In Today’s Toronto Star there runs a continuation over the hoo-hah over Yet-Another-Politician’s Disgrace.
A Politician Caught Lying.
What a surprise!
Forget all that sugar-coated nonsense of “Being Economical with the Truth” or “Terminological Inexactitudes”.
The politician (“she”) is quoted as calling the controversy “a mistake”.
He controversy isn’t a mistake. I think that she would like to label her action as a mistake.
It wasn’t a mistake.
It was a lie.
Read on ...
“She could have been more clear when ... she told Parliament ... that she’d never used a Limousine Service”.
I’ll cut her some slack here and let it be supposed that she meant “she’d never used a Limousine Service with regard to these two or three trips.”. After all, who hasn’t EVER used a Limousine Service? Many of us have used a Limousine to get to and from the airport. I was treated to two Limousine rides from a New Jersey client to Newark airport many years ago.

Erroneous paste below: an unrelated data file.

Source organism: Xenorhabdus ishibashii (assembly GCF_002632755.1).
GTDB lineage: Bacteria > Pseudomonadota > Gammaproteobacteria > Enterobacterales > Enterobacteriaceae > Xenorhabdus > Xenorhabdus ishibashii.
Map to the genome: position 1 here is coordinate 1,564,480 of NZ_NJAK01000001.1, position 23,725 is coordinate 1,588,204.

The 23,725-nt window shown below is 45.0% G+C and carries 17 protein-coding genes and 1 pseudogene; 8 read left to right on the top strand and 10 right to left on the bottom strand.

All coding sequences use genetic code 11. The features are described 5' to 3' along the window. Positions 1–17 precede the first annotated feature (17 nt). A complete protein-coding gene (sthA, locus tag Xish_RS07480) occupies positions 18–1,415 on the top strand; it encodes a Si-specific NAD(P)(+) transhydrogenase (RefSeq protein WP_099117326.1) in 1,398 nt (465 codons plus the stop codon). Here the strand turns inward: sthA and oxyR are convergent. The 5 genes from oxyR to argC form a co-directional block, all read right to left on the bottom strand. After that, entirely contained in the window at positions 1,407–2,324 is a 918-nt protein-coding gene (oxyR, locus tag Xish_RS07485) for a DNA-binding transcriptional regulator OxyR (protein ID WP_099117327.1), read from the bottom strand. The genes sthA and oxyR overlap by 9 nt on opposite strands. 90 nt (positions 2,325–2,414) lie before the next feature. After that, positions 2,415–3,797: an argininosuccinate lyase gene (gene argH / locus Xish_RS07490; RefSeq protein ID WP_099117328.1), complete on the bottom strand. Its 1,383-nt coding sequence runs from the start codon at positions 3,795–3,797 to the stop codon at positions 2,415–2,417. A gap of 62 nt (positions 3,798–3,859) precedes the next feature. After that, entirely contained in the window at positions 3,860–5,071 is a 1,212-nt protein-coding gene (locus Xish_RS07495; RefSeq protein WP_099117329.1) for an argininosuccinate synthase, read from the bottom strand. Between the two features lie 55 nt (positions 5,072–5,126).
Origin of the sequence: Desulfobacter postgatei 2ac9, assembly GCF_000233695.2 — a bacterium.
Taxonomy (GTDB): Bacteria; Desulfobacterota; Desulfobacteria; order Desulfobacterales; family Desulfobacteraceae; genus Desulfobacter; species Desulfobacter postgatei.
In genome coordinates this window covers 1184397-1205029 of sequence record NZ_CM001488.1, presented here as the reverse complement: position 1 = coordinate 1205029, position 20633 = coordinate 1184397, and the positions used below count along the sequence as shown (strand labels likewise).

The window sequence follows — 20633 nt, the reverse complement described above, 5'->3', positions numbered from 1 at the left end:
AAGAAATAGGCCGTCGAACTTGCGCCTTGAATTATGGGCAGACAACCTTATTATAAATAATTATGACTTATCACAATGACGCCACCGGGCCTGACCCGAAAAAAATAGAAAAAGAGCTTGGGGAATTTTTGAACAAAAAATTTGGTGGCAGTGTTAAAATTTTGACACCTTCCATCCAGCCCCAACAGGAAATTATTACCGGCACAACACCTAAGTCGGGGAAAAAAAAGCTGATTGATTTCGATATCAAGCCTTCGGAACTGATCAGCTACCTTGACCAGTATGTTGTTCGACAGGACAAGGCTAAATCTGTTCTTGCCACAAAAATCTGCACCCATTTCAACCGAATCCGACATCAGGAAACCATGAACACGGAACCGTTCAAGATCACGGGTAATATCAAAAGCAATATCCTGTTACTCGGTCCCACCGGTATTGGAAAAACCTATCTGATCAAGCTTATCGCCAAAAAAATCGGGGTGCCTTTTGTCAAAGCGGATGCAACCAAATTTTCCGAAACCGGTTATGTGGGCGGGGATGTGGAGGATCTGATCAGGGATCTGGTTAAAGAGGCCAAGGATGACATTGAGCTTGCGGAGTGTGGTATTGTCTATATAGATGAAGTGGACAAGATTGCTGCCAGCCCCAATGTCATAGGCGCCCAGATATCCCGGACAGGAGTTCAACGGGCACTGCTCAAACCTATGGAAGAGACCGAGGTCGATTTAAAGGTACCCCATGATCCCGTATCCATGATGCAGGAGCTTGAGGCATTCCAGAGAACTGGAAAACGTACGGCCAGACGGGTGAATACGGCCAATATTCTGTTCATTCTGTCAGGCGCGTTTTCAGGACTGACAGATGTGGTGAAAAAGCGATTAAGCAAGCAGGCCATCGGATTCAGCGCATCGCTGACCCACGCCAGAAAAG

I cannot conceive of a Federal Minister NOT using a Limousine Service – ever. I am not sure that I would agree with all uses, but I can concede some uses. The statement “She could have been more clear when ... she told Parliament ... that she’d never used a Limousine Service” becomes clearer if you replace the phrase “Limousine Service” with “Assistant” or “Aide” or “Secretary” or “Research Assistant” or “Paper and Pencil”.
It is tantamount to me claiming that I’d “never used electricity in posting these words”.
That would be a lie, right?
I mean, quite apart from the cost, how can you sit in a Limousine for a trip of at least half an hour and not remember it?
Tell you something else: That New Jersey deal quite filled me with importance. I told all my friends about it on my return. Being picked up by a placard bearing uniformed driver at a busy airport gives one quite a feeling of je ne sais quoi.
You don’t forget your first pampered trip.
Not even when a Limo ride becomes so common that you no longer think of it as anything special anyway.